Ford is back at Le Mans this year with the new GT, celebrating the 50th anniversary of the GT40's first win in 1966, and the three more that followed until 1969. So at this year’s Goodwood Members’ Meeting, a bunch of them showed up. So did the noise.
Since like the Mustang, the Mk1 GT40 was partly developed at the Goodwood Circuit, Lord March thought it would be a great idea to get more than two dozen of the 1964-1968 cars to the 74th Members’ Meeting for an hour long race into sunset commemorating Alan Mann, the legend behind the red and gold liveries of Alan Mann Racing. The GT40 club got busy.
Alan’s son Henry was in one of the cars, compeating agianst such pros as Emanuele Pirro, Kenny Bräck, Andrew Jordan and Rub Hoff. Father and son team Mike and Andrew Jordon took the early lead, but braking issues – including the brakes catching fire in the pit lane – shifted the lead to Oliver Bryant and Philip Keen’s GT40, only for their car to retire with mechanical failure.
This handed the lead and ultimately the win over to the 1965 GT40 of David Cuff and BTCC legend Steve Soper, with Tony Wood and Martin Stretton taking second, while Joaquin Folch-Rosinol and Simon Hadfield took third.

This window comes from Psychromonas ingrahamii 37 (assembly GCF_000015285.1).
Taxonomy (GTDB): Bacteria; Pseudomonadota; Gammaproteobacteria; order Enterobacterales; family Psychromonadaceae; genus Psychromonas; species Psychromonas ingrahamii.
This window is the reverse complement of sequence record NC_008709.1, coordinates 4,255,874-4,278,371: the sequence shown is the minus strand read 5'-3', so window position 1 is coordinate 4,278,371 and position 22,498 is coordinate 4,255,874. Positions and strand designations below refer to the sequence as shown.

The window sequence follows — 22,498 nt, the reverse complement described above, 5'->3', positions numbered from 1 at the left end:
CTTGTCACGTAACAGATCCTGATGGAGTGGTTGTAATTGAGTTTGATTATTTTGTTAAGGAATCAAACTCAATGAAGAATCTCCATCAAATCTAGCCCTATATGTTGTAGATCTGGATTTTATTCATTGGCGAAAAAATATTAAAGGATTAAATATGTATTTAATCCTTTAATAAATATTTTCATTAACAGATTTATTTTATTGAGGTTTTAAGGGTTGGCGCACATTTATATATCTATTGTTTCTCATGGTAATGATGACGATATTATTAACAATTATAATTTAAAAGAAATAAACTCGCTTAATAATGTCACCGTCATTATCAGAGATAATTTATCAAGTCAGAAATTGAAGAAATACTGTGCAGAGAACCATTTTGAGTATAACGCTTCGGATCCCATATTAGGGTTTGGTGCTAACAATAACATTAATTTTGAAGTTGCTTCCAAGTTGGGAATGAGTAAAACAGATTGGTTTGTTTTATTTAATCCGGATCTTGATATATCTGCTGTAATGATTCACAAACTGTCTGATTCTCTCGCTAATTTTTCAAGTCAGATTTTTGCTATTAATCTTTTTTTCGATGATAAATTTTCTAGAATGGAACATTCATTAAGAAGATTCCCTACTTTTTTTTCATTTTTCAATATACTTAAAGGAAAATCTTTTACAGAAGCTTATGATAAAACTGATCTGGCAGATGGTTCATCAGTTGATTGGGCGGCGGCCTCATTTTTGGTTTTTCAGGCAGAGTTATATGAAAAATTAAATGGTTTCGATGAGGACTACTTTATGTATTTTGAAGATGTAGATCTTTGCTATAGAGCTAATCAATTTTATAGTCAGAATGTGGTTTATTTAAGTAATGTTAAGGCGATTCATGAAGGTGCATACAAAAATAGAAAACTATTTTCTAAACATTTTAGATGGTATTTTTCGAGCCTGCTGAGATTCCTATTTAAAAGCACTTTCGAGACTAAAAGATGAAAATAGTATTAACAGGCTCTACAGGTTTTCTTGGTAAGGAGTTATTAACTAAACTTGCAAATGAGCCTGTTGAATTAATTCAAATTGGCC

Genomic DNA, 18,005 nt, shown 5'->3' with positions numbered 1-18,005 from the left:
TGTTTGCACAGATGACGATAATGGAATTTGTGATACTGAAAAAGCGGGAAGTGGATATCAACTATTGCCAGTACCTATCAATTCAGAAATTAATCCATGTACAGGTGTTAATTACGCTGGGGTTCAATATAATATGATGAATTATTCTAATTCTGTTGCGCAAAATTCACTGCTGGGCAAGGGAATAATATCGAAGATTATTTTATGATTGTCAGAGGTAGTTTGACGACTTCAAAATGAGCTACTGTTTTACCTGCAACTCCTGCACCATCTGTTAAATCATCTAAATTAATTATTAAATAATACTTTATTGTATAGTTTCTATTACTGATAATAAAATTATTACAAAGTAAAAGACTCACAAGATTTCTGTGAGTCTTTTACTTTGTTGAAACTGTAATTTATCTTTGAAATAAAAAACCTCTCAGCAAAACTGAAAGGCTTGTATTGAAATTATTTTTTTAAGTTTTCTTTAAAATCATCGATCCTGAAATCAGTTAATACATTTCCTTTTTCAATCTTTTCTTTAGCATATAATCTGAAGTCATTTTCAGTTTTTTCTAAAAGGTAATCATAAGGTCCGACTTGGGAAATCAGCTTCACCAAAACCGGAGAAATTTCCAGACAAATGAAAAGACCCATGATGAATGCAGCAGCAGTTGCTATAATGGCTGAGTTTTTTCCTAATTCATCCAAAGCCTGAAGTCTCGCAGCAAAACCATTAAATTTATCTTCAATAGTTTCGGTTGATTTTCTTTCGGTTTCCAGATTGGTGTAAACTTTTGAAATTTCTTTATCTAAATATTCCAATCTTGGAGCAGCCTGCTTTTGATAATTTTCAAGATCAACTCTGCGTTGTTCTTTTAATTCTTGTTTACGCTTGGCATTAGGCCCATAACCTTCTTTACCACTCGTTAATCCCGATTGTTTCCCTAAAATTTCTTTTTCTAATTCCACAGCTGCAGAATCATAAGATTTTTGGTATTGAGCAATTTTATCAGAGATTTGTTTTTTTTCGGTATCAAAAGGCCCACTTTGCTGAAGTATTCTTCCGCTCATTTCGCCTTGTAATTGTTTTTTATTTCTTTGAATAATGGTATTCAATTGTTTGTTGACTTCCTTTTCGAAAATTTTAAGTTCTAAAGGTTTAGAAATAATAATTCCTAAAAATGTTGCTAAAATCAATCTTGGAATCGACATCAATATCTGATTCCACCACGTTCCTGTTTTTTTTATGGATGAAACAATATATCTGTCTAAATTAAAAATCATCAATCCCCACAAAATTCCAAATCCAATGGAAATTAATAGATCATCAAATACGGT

Did the GT40s go faster in period? No way. Goodwood is as fast as it ever was, and the cars only got faster with the modern tune-up.
Was this thunderstorm one of the best races I’ll ever see in my life? Certainly. Once again, there’s nothing like Goodwood. Bangers and mash, a pint of ale, nearly 30 GT40s at full throttle.
Luckily, Ford Europe’s CEO Jim Farley was racing in car #16, which means I got some pictures from them, while Jalopnik had Robert Stokes and myself at the scene to get you all these shots. Enjoy.
How about more? Let’s have more. More is more, after all.
If you want to thank Ford for these, just buy an RS. They’ll know. Last but not least, here’s what RWS Motorsport managed to snap for you, fighting the cold:
Lord March should become immortal. That’s the only way we can keep this up.